Commonwealth civil society and government meet: Not entirely friendly
Foreign Ministers from Commonwealth countries met representatives of civil society on Thursday. Chaired by Australian Foreign Minister Kevin Rudd, it was a mostly good natured meeting with civil society representatives making the case for rights for disabled people, indigenous communities and funding for HIV/AIDS. But the meeting got more tense over the sticking points at this CHOGM – human rights in general and gay rights in particular. And some ministers had harsh words for civil society generally.
It was Samoa who started it, with the Prime Minister (he doubles up) arguing that some civil society organisations are only interested in foreign travel. But the Foreign Minister of Malawi was more forthright. He complained about civil society organisations who think they are above the elected government, take money from foreign sources and who get involved in political issues – a point he somewhat undermined by giving human rights as an example of the sort of contraband that civil society should stay away from. Both the Samoan and Malawian representatives claimed that there were ‘too many’ CSOs – which is why, presumably, the government of Malawi allowed security forces to fire on their demonstrations earlier this year, a move which the Malawi TUC representative in Perth described as part of a slide towards becoming a new Zimbabwe.
The Foreign Minister of Uganda, meanwhile, bemoaned the attacks on his government (not just from civil society, but from other governments) for anti-gay prejudice. He claimed that Uganda guaranteed rights for LGBT communities. It was ‘promotion’ of gay sex that was illegal – a view which some British Conservatives used to avow, as Section 28 of the 1988 Local Government Act put into law before repeal.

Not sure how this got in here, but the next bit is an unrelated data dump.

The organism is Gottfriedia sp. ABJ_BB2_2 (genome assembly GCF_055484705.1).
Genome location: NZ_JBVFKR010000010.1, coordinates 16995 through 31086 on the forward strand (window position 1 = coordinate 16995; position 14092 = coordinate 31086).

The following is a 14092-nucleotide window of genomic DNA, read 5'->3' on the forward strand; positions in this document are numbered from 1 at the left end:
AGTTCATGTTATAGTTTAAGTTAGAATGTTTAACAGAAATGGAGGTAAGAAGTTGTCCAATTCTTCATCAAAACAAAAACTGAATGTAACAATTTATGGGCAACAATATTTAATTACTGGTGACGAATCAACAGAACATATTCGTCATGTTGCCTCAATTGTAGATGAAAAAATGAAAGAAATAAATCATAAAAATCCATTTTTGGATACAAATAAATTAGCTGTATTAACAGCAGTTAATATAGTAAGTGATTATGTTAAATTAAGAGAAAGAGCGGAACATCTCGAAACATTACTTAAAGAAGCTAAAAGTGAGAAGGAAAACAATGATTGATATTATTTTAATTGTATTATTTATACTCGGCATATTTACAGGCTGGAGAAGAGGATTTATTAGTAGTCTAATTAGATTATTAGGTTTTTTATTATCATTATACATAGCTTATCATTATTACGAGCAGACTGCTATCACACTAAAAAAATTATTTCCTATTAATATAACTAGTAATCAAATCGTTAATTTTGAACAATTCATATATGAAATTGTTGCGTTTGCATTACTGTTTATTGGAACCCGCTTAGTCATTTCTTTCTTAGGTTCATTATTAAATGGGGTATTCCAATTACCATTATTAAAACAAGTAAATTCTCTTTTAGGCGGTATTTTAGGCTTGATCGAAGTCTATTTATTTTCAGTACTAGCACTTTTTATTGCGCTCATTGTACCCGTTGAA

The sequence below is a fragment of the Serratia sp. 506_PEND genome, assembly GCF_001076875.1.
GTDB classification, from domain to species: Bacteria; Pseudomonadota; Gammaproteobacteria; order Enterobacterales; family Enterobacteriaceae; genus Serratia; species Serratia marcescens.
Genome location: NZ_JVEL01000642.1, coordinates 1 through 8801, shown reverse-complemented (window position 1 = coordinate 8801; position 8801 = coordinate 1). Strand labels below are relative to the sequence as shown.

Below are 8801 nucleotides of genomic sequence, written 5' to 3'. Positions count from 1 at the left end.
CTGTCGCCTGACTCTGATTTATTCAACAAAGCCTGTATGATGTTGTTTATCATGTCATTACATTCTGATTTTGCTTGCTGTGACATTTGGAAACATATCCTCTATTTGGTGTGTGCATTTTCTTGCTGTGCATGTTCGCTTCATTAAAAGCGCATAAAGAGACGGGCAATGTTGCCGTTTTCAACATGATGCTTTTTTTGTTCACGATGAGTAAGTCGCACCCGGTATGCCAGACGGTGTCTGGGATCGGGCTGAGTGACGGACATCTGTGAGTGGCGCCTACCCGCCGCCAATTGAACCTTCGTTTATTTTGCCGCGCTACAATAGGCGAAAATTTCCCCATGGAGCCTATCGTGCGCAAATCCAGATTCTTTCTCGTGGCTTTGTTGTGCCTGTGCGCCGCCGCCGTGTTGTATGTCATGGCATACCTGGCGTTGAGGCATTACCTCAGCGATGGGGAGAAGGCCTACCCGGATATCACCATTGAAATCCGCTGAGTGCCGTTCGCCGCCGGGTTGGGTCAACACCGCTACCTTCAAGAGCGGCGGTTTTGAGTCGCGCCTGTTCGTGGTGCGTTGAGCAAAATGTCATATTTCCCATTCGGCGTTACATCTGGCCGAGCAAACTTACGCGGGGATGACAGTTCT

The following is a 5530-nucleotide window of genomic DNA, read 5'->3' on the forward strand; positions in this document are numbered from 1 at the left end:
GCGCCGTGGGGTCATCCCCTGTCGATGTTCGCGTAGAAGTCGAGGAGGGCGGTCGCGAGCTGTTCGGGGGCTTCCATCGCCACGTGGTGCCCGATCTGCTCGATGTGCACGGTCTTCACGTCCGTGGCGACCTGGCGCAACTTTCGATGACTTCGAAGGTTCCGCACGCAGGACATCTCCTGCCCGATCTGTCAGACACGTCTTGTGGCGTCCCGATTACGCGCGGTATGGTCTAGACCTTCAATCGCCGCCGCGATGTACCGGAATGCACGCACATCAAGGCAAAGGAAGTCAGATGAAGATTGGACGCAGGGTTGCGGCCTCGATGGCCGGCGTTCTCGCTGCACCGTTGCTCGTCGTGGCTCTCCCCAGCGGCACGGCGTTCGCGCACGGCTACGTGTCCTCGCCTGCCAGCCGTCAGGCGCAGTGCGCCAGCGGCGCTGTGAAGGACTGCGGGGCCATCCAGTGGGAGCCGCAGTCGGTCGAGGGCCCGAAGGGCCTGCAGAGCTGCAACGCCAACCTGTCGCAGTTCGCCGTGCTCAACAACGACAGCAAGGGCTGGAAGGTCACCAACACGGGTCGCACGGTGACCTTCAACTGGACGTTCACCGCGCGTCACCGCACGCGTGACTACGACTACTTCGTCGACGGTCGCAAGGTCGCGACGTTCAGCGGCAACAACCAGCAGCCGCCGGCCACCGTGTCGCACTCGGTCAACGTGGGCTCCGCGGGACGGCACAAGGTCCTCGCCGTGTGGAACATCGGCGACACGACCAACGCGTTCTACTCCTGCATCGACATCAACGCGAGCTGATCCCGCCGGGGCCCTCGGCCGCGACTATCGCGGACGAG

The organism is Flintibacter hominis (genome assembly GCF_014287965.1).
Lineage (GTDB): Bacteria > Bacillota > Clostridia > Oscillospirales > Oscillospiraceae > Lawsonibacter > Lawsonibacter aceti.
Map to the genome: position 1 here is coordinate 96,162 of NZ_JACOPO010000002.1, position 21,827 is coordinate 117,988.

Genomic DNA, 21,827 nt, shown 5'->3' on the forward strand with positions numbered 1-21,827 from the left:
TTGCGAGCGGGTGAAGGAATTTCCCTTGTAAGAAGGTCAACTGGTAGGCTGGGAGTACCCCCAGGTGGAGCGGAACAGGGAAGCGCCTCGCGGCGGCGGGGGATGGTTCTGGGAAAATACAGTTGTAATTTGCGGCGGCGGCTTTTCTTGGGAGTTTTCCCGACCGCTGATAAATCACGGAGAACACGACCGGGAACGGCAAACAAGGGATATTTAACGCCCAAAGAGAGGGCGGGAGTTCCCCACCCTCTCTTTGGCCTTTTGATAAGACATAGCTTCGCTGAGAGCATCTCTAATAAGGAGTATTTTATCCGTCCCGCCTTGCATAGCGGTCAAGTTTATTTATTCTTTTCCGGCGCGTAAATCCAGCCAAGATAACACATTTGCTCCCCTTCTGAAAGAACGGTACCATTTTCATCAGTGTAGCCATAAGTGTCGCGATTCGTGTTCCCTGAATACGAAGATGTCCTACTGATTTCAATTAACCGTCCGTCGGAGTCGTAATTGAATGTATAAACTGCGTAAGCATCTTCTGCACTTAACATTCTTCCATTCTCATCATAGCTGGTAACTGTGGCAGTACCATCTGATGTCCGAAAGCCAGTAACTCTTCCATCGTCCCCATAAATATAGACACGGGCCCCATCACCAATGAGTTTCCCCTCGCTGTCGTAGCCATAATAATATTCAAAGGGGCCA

One opponent of that repeal, however, was forthright at the meeting in his defence of gay rights – British Foreign Secretary William Hague, who also won a lot of support from civil society over his stand on human rights generally. He said that human rights principles were not just a matter for individual countries, but for the Commonwealth as a whole. He urged support not just for the Eminent Persons Group’s controversial recommendations on a Commonwealth Charter and an independent Commissioner for human rights, democracy and the rule of law, but also for the publication of the report – and consultation with civil society – before CHOGM decided on its recommendations. He declared that freedom of information, freedom of assembly and freedom of association were central to the Commonwealth.